Ask anyone, "What's your favorite holiday?" and I bet you'll get divided answers: 50% for Halloween, 50% for Christmas/Hanukkah/Kwanzaa.
Who cites Easter as their favorite? Arbor Day? Valentine's Day? Pfffft. It's about being scary or being nice.
I fit squarely into the Christmas/Hanukkah/Kwanzaa group, which is why I should never have agreed to go to Knott's Scary Farm. I hate being startled. I hate being scared. I do not like adrenaline. Sure, I'm boring, but I'm OK with that.
If you do like being so frightened you can't sleep, by all means spend an evening in Carnevil, the area between Ed Alonzo's "Psycho Circus of Magic and Mayhem" or near Uncle Bobo's Bigtop of the Bizzarre. Even though I had my security blanket in the form of our freelance columnist Candice Baker, I whimpered every time we had to cross the area near Johnny Rockets. We, thankfully, did not subject ourselves to either of the clown events.
Moving along, we found much more enjoyment in the Terror of London maze. If you like all things British, this little reconstruction of London during Jack the Ripper's heyday will be a blast. But fair warning: The displays are almost as gruesome as the real cases.
That brings up an excellent point. While I would not take small children to Halloween Haunt, I enthusiastically endorse teens taking their parents. Yes, teens, you will enjoy watching Mom and Dad lose their cool when a specter in a duster pops out from behind a shed. Just watch out for the farting fairy clown, although I found him hilarious.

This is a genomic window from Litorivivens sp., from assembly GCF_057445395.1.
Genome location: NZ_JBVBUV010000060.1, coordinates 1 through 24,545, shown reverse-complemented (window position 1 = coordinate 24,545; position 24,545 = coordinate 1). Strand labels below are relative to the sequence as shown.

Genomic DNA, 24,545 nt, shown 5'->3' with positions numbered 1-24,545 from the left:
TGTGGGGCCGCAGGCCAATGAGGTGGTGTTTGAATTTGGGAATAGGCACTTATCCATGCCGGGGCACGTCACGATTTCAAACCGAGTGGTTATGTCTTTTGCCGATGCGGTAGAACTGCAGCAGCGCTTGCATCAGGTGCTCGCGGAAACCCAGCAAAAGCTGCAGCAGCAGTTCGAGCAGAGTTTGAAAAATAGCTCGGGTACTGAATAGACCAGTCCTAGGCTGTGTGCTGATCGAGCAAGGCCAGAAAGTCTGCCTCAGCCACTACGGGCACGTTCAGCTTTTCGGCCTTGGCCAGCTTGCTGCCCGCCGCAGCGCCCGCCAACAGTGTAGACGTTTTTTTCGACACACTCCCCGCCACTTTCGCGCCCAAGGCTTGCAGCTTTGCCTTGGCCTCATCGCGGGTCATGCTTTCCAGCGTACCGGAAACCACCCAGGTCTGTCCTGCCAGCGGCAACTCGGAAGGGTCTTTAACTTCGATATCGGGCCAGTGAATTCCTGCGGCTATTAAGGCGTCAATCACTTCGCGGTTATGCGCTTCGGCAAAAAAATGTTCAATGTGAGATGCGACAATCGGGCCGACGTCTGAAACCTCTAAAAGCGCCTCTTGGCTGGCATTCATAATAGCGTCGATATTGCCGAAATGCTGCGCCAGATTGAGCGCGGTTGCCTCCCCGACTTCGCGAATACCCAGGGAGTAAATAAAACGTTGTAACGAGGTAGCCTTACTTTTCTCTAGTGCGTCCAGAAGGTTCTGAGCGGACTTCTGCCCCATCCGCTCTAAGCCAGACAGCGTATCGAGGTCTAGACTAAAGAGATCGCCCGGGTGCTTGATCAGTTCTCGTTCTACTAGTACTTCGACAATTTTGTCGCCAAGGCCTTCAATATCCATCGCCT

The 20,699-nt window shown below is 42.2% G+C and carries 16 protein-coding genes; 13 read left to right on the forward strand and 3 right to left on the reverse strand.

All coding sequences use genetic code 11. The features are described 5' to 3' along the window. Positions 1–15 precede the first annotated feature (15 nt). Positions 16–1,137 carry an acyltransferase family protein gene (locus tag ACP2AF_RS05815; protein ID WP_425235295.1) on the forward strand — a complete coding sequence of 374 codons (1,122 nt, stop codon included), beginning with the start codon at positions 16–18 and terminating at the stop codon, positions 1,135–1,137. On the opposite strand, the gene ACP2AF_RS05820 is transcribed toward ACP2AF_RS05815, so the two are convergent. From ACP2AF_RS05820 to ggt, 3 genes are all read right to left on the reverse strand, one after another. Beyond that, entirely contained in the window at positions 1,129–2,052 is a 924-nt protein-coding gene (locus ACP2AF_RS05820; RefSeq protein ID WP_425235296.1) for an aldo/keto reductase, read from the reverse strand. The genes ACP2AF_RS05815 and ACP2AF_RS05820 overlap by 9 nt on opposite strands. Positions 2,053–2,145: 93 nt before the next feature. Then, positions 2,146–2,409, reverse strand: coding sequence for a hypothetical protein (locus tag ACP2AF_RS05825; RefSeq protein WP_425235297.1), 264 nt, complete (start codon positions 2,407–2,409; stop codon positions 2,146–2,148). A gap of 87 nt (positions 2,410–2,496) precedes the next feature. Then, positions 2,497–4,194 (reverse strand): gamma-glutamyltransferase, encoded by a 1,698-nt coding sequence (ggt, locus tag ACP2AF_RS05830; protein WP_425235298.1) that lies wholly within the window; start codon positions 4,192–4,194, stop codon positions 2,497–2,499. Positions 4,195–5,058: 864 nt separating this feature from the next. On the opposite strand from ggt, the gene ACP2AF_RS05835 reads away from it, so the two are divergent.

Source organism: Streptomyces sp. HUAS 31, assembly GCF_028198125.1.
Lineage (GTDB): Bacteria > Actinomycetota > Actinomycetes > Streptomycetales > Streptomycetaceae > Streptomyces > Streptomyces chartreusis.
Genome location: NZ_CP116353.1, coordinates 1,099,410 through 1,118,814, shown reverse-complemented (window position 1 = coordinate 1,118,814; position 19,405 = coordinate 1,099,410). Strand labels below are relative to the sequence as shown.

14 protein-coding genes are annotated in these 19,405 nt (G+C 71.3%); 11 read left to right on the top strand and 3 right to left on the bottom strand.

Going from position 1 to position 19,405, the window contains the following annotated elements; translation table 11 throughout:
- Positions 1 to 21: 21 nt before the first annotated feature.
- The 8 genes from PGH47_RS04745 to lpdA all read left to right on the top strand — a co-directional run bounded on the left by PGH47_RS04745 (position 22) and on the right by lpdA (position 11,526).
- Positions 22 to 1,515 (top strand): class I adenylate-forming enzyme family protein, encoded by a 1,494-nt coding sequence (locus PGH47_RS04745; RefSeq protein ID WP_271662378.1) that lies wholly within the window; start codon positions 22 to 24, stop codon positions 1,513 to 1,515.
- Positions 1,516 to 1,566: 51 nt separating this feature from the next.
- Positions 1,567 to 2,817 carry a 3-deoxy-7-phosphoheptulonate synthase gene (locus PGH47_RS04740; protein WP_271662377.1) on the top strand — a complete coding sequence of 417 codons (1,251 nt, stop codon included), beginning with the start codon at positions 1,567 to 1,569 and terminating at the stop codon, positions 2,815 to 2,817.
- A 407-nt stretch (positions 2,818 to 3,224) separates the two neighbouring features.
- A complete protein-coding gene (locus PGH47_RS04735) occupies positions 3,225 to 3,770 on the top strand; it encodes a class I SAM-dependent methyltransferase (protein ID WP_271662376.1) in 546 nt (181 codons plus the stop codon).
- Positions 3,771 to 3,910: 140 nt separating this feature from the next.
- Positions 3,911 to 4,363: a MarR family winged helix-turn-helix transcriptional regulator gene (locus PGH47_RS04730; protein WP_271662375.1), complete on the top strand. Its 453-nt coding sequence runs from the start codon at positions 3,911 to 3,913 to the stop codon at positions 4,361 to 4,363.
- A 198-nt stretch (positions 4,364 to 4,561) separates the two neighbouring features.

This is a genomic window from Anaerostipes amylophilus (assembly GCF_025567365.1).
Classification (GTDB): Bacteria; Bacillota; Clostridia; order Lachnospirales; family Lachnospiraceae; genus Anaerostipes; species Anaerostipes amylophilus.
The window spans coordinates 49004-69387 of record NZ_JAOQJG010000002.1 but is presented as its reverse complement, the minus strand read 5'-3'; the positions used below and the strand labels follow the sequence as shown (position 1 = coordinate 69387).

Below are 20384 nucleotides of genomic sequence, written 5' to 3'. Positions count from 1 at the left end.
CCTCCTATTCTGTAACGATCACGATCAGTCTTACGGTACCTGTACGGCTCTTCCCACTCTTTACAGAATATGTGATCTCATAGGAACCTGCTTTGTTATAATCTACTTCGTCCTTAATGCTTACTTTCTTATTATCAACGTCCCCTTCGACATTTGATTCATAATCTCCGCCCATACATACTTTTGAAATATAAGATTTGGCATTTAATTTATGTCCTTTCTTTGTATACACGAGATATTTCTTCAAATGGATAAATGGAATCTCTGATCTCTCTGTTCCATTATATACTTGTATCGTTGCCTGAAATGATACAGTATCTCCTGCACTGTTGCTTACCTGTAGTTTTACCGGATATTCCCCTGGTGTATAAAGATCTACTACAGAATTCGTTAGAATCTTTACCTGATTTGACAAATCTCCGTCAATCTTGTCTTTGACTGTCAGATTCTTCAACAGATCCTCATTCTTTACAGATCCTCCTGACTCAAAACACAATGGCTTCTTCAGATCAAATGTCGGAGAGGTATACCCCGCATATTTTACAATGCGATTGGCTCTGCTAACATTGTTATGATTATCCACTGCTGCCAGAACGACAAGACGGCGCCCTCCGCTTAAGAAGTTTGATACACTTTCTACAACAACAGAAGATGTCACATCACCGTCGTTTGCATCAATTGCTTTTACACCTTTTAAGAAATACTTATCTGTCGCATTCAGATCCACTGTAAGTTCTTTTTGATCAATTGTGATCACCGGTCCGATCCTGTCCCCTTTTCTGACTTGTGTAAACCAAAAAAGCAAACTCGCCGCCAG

For pretty costumes, head over to the Necropolis where you'll encounter ghoulish lords and ladies and a few gentlemen who looked like Dr. Frankenstein's steam punk experiments. This is also home to my favorite maze, Labyrinth. It was just scary enough to startle me, but not so bad that I'd cower under my down comforter later hoping the monsters wouldn't get me.
Clowns are the stuff of some nightmares, but walking through corn fields is worse. That's what you'll encounter in the Cornstalkers maze. When Candice and I balked at being first through the field after wending our way through a 1950s-esque farm house, replete with chicken coops in the backyard, the first young couple behind us seemed hesitant, but took the plunge. The young man of the second couple we let pass us, balked with a few choice words. Good thing he had his girlfriend's hand to hold.
Tickets for Halloween Haunt, which is separate from normal Knott's admission, are $33 to $56. You have until Sunday and from Oct. 27 to 31 to get your fill of fright in 13 mazes and seven shows. For more information, visit http://www.knotts.com.
Web Editor JAMIE ROWE can be reached at (714) 966-4634 or firstname.lastname@example.org. Squee has been working on his spooky cat impersonation. If only Mommy would let him dye his hair black to be authentic.